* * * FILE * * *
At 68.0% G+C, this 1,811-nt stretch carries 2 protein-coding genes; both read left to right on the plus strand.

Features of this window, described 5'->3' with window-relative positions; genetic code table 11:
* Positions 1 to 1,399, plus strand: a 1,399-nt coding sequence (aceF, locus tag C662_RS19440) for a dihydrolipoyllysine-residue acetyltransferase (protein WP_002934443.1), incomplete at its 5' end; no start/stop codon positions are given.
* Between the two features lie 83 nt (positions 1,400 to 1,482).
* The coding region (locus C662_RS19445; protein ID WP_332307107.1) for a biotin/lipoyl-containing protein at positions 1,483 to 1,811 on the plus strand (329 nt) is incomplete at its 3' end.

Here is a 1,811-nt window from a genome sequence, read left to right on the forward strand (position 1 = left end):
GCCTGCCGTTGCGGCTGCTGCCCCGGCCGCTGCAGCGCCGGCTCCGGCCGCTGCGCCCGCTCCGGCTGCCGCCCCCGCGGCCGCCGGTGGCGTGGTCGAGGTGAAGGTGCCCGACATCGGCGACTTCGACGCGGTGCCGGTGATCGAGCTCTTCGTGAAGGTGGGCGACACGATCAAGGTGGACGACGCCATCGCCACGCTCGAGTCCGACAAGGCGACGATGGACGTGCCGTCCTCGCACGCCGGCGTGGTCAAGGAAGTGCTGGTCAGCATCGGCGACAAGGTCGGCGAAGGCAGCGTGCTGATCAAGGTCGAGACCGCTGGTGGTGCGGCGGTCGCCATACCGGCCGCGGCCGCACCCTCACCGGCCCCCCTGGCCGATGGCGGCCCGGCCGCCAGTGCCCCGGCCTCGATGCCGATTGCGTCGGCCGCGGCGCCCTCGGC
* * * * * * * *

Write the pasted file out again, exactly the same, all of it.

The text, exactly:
At 68.0% G+C, this 1,811-nt stretch carries 2 protein-coding genes; both read left to right on the plus strand.

Features of this window, described 5'->3' with window-relative positions; genetic code table 11:
* Positions 1 to 1,399, plus strand: a 1,399-nt coding sequence (aceF, locus tag C662_RS19440) for a dihydrolipoyllysine-residue acetyltransferase (protein WP_002934443.1), incomplete at its 5' end; no start/stop codon positions are given.
* Between the two features lie 83 nt (positions 1,400 to 1,482).
* The coding region (locus C662_RS19445; protein ID WP_332307107.1) for a biotin/lipoyl-containing protein at positions 1,483 to 1,811 on the plus strand (329 nt) is incomplete at its 3' end.

Here is a 1,811-nt window from a genome sequence, read left to right on the forward strand (position 1 = left end):
GCCTGCCGTTGCGGCTGCTGCCCCGGCCGCTGCAGCGCCGGCTCCGGCCGCTGCGCCCGCTCCGGCTGCCGCCCCCGCGGCCGCCGGTGGCGTGGTCGAGGTGAAGGTGCCCGACATCGGCGACTTCGACGCGGTGCCGGTGATCGAGCTCTTCGTGAAGGTGGGCGACACGATCAAGGTGGACGACGCCATCGCCACGCTCGAGTCCGACAAGGCGACGATGGACGTGCCGTCCTCGCACGCCGGCGTGGTCAAGGAAGTGCTGGTCAGCATCGGCGACAAGGTCGGCGAAGGCAGCGTGCTGATCAAGGTCGAGACCGCTGGTGGTGCGGCGGTCGCCATACCGGCCGCGGCCGCACCCTCACCGGCCCCCCTGGCCGATGGCGGCCCGGCCGCCAGTGCCCCGGCCTCGATGCCGATTGCGTCGGCCGCGGCGCCCTCGGC